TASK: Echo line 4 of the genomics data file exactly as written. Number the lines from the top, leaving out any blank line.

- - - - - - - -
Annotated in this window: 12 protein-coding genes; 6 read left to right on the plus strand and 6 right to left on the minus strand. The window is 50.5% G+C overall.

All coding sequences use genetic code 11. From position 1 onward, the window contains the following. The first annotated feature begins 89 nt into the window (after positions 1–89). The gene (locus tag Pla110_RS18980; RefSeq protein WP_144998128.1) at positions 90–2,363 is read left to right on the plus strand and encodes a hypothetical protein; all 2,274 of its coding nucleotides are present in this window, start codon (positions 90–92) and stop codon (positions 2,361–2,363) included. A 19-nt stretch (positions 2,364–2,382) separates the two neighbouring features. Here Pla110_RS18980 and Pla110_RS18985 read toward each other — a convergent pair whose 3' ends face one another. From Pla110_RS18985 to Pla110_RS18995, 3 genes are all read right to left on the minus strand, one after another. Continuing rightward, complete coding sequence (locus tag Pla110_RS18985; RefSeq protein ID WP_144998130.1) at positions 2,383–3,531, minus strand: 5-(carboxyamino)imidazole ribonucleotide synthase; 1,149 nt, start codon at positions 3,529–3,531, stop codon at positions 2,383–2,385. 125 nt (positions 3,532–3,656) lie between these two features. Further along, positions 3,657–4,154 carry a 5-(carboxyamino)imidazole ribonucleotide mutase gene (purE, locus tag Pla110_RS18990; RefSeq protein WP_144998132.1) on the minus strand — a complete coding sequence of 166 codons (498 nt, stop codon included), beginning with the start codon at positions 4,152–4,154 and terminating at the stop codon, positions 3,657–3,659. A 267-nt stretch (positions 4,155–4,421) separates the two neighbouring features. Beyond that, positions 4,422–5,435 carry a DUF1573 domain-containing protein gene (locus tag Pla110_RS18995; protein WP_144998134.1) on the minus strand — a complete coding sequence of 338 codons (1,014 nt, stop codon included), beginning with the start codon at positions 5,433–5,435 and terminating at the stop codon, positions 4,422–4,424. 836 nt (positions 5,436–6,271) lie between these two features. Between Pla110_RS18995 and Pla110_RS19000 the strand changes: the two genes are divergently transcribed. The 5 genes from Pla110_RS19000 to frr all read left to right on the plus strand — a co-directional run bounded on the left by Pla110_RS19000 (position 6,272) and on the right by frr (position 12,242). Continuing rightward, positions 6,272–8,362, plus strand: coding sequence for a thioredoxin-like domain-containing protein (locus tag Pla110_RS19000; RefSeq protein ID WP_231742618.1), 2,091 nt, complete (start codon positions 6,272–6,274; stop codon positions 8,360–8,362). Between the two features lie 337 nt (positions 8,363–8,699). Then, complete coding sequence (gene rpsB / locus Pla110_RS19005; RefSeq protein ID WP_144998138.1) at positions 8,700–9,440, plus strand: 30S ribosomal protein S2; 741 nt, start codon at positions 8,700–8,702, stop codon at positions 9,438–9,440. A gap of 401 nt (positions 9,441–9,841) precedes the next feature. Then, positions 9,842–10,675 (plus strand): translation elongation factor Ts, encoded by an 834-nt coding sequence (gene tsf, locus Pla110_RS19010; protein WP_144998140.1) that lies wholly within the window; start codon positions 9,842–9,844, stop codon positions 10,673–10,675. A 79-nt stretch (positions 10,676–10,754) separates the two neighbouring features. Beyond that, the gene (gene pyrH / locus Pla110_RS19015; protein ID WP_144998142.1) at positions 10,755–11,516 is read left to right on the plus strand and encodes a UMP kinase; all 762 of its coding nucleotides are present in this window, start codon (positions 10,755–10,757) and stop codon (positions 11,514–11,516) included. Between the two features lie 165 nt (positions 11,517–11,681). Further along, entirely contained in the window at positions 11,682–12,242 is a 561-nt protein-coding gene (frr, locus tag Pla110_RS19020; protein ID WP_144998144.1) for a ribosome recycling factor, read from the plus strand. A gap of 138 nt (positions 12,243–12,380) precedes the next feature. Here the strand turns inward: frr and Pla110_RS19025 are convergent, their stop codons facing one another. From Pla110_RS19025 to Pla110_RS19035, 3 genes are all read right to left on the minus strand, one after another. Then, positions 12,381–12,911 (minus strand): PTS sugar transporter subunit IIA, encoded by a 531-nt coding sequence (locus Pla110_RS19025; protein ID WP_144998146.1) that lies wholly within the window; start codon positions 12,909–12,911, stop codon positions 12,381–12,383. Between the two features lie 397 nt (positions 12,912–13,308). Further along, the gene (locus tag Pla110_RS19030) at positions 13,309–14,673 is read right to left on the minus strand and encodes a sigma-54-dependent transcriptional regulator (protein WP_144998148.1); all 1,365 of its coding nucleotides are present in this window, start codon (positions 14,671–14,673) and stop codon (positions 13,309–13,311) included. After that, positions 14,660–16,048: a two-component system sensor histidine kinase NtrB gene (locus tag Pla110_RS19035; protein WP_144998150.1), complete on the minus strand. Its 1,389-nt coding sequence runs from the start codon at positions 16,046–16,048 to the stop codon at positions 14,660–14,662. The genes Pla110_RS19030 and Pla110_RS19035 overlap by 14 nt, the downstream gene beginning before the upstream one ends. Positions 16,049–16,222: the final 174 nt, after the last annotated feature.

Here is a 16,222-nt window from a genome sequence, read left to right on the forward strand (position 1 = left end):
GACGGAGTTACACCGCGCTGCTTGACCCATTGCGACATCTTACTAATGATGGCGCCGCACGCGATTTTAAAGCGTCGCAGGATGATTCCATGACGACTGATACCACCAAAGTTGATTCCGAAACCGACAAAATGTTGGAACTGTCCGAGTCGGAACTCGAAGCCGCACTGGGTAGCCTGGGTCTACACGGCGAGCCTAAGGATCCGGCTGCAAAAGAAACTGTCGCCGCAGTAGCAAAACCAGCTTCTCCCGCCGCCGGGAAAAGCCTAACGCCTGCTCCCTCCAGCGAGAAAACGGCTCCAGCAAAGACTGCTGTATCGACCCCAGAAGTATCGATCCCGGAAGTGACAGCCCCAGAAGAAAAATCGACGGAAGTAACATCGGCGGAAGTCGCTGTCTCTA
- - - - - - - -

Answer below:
GACGGAGTTACACCGCGCTGCTTGACCCATTGCGACATCTTACTAATGATGGCGCCGCACGCGATTTTAAAGCGTCGCAGGATGATTCCATGACGACTGATACCACCAAAGTTGATTCCGAAACCGACAAAATGTTGGAACTGTCCGAGTCGGAACTCGAAGCCGCACTGGGTAGCCTGGGTCTACACGGCGAGCCTAAGGATCCGGCTGCAAAAGAAACTGTCGCCGCAGTAGCAAAACCAGCTTCTCCCGCCGCCGGGAAAAGCCTAACGCCTGCTCCCTCCAGCGAGAAAACGGCTCCAGCAAAGACTGCTGTATCGACCCCAGAAGTATCGATCCCGGAAGTGACAGCCCCAGAAGAAAAATCGACGGAAGTAACATCGGCGGAAGTCGCTGTCTCTA